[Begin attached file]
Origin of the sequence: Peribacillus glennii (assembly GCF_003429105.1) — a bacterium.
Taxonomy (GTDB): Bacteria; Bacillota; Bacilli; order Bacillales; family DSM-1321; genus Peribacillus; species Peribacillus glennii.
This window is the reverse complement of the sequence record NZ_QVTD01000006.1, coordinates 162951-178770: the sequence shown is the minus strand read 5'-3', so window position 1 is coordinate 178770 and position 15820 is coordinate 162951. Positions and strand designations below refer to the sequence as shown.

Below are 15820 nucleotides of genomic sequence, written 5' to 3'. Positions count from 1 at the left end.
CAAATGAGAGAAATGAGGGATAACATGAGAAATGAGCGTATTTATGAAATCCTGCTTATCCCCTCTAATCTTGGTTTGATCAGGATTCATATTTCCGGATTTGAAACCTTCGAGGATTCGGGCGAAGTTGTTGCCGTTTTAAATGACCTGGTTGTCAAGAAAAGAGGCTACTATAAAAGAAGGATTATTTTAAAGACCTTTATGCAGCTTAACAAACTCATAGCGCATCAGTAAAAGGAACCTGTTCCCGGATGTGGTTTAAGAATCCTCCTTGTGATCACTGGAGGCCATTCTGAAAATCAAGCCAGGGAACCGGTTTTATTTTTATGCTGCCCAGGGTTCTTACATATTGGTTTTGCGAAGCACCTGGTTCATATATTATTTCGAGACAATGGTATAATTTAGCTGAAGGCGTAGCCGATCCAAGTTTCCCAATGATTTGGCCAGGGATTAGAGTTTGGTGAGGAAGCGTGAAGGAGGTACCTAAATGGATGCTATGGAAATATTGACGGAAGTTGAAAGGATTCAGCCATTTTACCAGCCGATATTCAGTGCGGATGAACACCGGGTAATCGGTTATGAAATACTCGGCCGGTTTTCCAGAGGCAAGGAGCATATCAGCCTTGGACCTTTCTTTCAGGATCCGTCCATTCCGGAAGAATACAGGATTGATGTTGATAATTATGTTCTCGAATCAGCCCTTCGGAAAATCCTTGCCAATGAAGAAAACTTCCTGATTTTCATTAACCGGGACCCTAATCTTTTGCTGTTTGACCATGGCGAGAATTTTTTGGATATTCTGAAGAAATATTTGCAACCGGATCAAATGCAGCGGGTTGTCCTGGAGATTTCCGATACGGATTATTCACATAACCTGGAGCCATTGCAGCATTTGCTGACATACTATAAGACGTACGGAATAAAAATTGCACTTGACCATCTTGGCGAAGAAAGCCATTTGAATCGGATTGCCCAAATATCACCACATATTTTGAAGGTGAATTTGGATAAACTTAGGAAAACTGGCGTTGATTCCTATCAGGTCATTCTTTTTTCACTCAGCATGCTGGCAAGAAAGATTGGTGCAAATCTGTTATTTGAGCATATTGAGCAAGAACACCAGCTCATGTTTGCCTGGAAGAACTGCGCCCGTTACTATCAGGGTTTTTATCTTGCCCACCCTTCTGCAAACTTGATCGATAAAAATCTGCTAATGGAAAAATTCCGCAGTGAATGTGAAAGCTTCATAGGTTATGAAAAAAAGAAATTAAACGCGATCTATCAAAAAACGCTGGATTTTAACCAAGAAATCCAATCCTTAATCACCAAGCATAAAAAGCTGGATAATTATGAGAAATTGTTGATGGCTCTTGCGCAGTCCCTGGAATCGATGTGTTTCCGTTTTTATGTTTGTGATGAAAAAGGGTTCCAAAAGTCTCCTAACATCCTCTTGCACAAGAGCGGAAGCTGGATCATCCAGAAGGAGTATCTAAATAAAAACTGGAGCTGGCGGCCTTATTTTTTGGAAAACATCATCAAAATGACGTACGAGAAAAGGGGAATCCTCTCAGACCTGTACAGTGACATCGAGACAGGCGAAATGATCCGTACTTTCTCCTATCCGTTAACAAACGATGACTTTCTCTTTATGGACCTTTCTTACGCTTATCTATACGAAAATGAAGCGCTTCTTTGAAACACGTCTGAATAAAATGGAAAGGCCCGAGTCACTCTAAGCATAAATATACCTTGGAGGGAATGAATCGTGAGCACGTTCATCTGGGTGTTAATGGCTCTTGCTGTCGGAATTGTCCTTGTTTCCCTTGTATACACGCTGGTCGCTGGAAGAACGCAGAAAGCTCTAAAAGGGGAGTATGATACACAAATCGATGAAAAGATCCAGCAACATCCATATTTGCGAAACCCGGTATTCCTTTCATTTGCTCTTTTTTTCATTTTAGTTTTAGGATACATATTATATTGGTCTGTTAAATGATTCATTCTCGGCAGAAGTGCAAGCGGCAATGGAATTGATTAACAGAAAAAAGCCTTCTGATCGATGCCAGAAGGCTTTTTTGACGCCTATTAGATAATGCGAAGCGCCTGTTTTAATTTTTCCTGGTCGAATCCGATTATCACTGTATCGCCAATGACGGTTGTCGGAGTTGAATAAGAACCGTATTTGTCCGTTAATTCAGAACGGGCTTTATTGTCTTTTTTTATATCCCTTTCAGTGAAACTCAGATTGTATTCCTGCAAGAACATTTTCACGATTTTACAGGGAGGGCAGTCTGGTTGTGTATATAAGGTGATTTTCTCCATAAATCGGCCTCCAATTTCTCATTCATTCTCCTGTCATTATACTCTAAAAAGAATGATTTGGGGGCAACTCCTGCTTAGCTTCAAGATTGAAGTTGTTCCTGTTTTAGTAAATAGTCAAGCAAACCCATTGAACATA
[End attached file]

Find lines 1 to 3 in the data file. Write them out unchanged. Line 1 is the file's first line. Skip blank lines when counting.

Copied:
Origin of the sequence: Peribacillus glennii (assembly GCF_003429105.1) — a bacterium.
Taxonomy (GTDB): Bacteria; Bacillota; Bacilli; order Bacillales; family DSM-1321; genus Peribacillus; species Peribacillus glennii.
This window is the reverse complement of the sequence record NZ_QVTD01000006.1, coordinates 162951-178770: the sequence shown is the minus strand read 5'-3', so window position 1 is coordinate 178770 and position 15820 is coordinate 162951. Positions and strand designations below refer to the sequence as shown.